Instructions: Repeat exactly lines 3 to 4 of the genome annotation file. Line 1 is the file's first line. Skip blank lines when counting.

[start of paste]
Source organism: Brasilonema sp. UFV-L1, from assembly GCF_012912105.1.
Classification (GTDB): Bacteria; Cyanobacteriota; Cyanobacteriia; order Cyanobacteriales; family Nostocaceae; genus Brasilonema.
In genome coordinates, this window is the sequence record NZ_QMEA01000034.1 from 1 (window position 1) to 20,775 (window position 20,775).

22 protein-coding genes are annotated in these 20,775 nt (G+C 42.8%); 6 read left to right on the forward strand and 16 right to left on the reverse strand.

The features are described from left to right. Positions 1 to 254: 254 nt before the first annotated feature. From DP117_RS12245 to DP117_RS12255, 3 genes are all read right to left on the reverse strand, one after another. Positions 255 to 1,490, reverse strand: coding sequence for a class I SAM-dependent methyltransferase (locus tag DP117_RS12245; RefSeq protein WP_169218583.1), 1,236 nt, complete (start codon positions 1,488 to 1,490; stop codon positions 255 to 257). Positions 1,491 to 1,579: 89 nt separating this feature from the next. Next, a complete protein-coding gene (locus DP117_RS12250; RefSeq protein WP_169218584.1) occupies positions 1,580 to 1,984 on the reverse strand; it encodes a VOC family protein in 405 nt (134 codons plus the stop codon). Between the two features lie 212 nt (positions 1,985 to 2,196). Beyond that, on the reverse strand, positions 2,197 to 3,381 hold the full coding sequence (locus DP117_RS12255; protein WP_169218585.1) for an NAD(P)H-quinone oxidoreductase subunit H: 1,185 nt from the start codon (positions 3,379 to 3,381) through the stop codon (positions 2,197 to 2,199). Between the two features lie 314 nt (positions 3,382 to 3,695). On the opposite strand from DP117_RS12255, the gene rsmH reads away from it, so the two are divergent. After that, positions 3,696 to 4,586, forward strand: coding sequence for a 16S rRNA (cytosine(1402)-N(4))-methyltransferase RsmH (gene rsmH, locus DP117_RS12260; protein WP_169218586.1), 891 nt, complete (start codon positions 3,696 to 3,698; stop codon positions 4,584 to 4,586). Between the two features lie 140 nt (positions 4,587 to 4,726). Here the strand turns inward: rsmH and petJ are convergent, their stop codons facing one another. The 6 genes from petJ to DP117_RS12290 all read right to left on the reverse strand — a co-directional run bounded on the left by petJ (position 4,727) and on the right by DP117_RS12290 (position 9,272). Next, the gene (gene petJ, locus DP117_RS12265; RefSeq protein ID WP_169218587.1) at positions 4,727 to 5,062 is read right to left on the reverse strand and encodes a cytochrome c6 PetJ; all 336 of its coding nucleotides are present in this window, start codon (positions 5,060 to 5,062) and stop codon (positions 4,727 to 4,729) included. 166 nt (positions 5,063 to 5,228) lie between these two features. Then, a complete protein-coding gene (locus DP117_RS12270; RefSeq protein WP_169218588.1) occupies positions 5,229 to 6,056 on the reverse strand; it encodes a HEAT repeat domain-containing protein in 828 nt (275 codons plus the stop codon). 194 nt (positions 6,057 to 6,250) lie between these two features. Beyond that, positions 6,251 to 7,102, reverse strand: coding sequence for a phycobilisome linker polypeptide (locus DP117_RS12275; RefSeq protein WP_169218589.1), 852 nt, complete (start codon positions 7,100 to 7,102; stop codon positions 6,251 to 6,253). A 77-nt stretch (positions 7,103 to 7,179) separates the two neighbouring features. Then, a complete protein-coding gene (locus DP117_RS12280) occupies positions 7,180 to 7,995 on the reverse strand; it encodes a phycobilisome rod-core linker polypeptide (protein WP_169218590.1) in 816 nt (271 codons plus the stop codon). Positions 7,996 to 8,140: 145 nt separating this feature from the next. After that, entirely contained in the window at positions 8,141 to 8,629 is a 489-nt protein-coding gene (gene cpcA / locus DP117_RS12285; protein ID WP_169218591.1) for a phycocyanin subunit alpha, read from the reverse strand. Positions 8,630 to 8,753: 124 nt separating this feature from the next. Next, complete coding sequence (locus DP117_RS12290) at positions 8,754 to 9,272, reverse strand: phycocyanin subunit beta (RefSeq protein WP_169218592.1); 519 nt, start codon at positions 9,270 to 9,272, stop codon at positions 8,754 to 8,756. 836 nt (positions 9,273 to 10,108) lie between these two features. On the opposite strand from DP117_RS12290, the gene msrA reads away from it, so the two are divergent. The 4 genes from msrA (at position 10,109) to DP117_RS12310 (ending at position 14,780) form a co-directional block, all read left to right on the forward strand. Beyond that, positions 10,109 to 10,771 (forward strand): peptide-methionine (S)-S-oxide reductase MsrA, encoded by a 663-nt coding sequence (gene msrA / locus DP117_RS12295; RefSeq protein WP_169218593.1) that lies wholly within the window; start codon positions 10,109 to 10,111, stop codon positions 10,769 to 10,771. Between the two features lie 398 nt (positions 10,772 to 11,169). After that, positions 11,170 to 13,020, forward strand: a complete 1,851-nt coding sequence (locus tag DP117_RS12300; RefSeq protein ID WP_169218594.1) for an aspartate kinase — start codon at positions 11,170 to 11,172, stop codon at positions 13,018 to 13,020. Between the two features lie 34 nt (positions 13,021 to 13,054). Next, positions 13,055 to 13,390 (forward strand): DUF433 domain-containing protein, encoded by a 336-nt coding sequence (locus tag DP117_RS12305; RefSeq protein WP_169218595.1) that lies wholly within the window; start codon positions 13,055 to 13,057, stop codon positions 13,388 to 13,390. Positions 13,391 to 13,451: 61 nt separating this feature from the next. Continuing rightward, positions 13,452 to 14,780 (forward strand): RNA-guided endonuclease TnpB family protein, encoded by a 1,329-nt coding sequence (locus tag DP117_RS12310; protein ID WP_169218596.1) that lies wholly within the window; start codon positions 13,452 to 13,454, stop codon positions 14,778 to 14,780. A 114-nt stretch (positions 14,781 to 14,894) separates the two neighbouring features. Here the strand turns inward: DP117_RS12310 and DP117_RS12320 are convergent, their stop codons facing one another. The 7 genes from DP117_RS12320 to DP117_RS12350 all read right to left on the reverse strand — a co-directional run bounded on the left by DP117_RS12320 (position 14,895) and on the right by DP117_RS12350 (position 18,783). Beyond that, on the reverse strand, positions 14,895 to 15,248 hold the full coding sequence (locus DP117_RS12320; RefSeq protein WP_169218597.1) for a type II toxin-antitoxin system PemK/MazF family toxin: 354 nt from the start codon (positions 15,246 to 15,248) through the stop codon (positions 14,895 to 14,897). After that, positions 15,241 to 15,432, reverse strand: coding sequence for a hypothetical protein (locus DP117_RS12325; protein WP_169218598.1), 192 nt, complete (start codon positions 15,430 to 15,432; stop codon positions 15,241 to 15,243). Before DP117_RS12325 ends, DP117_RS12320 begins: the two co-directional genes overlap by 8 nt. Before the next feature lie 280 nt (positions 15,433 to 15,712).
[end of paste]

In genome coordinates, this window is the sequence record NZ_QMEA01000034.1 from 1 (window position 1) to 20,775 (window position 20,775).

22 protein-coding genes are annotated in these 20,775 nt (G+C 42.8%); 6 read left to right on the forward strand and 16 right to left on the reverse strand.